sen. Ron Johnson tells voters the FBI was aware of the Jan. 6 riots but did nothing, says protesters were ‘generally’ peaceful, and claims congressional leaders on both sides are ‘to blame’
- sen. Ron Johnson spoke to voters and told them things he wouldn’t say in public
- He questioned how the FBI could have infiltrated Michigan’s right-wing militia ‘but they don’t know what happened on January 6’
- ‘I’d say there’s a lot more to the story’
- He has touted numerous conspiracy theories in the past
- Also called the select committee of January 6 a ‘total sham’
- “Are they going to talk about congressional leadership guilt?”
Wisconsin GOP Sen. Ron Johnson told a group of voters that he believes the FBI had advanced knowledge of the Jan. 6 riots, but failed to act — even when he tore apart a select committee that deemed the events a “total sham.”
During his comments, he repeatedly downplayed the actions of the mob that took part in the Capitol riots, saying that there were “a few hundred really bad actors” among the thousands he defended.
“In general, those people were peaceful protesters,” Johnson said, days after four police officers testified about fighting members of the crowd outside the Capitol. He said most “wouldn’t even consider breaking the law.”
Wisconsin GOP Sen. Ron Johnson said after an event in Milwaukee that he didn’t believe the FBI somehow “didn’t know about squatting” about Jan. 6, despite infiltrating militia groups — and also accused congressional leaders while downplaying the role of protesters
In comments captured after the completion of an event he held in Milwaukee, Johnson spoke to a small group of attendees. He went after the FBI for his part.
“I’m not saying this in public, but are you paying attention to what’s happening in Michigan?” said Johnson. “So you think the FBI has completely infiltrated the militia in Michigan, but they don’t know what happened on January 6 or what happened to these groups? I’d say there’s a lot more to the story,” he said, according to the video published by the Washington Post.
There is no evidence that the FBI collected information from Michigan about the riots and then sat on them. FBI Director Chris Wray has testified about information collected by an FBI field office in Roanoke and passed on to officials in Washington who warn of online threats of violence. It was provided on January 5, the day before the riots.
Wisconsin Republican Senator Ron Johnson made the comments after an event in his home state. He also said he would not encourage people to get vaccinated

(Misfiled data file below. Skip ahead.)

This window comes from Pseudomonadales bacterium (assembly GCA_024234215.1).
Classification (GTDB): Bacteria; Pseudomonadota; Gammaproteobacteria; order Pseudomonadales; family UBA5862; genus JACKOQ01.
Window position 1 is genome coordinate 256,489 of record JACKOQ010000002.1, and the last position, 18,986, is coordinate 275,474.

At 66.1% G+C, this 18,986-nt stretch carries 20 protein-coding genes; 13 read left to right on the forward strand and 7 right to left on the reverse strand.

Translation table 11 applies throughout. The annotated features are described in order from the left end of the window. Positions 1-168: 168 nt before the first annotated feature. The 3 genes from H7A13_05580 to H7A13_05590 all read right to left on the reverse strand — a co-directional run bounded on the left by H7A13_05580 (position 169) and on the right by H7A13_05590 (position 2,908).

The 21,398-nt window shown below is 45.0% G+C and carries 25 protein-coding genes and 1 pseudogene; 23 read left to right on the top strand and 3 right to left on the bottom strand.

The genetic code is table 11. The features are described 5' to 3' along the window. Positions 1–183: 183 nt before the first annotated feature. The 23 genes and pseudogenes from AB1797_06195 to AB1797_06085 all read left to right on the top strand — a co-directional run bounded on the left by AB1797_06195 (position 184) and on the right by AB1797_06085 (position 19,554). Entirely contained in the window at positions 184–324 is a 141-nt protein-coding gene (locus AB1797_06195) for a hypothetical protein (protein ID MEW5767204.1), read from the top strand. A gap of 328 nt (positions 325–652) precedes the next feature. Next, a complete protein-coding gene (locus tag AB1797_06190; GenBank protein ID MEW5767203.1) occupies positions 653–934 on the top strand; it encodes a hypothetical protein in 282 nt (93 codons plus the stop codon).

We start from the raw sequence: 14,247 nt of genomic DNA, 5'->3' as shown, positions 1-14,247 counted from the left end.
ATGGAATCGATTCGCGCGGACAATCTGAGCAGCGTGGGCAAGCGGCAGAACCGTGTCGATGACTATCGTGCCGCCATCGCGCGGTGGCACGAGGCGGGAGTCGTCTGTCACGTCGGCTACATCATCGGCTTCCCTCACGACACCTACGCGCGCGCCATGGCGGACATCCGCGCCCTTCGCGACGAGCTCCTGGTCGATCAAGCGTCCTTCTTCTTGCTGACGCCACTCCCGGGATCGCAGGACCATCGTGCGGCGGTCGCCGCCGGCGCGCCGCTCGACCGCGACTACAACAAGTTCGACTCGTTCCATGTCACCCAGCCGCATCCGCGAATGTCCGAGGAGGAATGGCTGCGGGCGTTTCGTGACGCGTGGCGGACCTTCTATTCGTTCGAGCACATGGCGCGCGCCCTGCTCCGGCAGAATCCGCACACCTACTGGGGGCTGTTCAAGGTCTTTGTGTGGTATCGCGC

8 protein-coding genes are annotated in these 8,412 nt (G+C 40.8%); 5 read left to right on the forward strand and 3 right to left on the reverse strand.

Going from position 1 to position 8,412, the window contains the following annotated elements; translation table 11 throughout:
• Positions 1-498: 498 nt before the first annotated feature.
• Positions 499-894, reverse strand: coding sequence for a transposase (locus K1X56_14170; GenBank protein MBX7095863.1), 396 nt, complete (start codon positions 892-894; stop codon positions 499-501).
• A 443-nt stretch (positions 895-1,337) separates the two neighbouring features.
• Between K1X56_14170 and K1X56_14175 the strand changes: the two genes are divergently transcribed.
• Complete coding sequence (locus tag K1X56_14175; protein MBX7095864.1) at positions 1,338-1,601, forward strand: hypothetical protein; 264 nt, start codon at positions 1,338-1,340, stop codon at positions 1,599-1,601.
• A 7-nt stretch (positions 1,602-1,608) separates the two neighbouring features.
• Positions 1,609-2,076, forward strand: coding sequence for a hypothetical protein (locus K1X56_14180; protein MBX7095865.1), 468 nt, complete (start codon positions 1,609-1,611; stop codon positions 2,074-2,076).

“In general, those people were peaceful protesters,” said Johnson, who condemned people who engaged in violence
FBI Director Chris Wray told Congress that an FBI field office in Virginia picked up online chats about Jan. 6 that it sent to Washington the day before the riots
Ron Johnson: “I’m not saying this publicly,” do you think the FBI has completely infiltrated the militia in Michigan, but they don’t know what happened on January 6 or what happened to these groups? I’d say there’s a lot more to the story.¿ pic.twitter.com/wLMcsdtzNX
— Poli warning (@polialertcom) August 3, 2021
Johnson repeatedly went after the select House committee investigating the Capitol riot, naming GOP representatives Liz Cheney of Wyoming and Adam Kinzinger of Illinois, both put on the panel by house speaker Nancy Pelosi. He called it a “sham.”
He accused Cheney and Kinzinger of trying to paint protesters with the same “broad brush” as “domestic terrorists.” He said he “immediately” condemned those who committed violence.
“Are they going to talk about congressional leadership guilt, on both sides?” said Johnson. “No. . . . They won’t even get over it.”
House Speaker Nancy Pelosi and then-majority leader Senator Mitch McConnell were at the top of the Congressional leadership at the time, although the U.S. Capitol Police Department is overseen by a Capitol Police Board.
According to the Post, the video was provided by Republican Hospice employee Bridget Kurt, a Wisconsin resident who was staying at the hotel where Johnson’s event took place. She said she wanted Johnson to encourage people to get vaccines, but he declined.
‘I’m not going to do that. I don’t encourage or discourage,” Johnson told her.
Four days before the riots, Johnson was among a group of senators who said they would object to voting in “disputed states” amid Donald Trump’s bid to nullify the election.
But after the riots happened, he chose to vote and count the state-certified electoral votes. He said in a statement dated Jan. 7, “What follows is the speech I was due to give on the Senate floor explaining my concerns about the Arizona election. Unfortunately, lawless protesters entered the Capitol and by consensus we decided to expedite the proceedings.”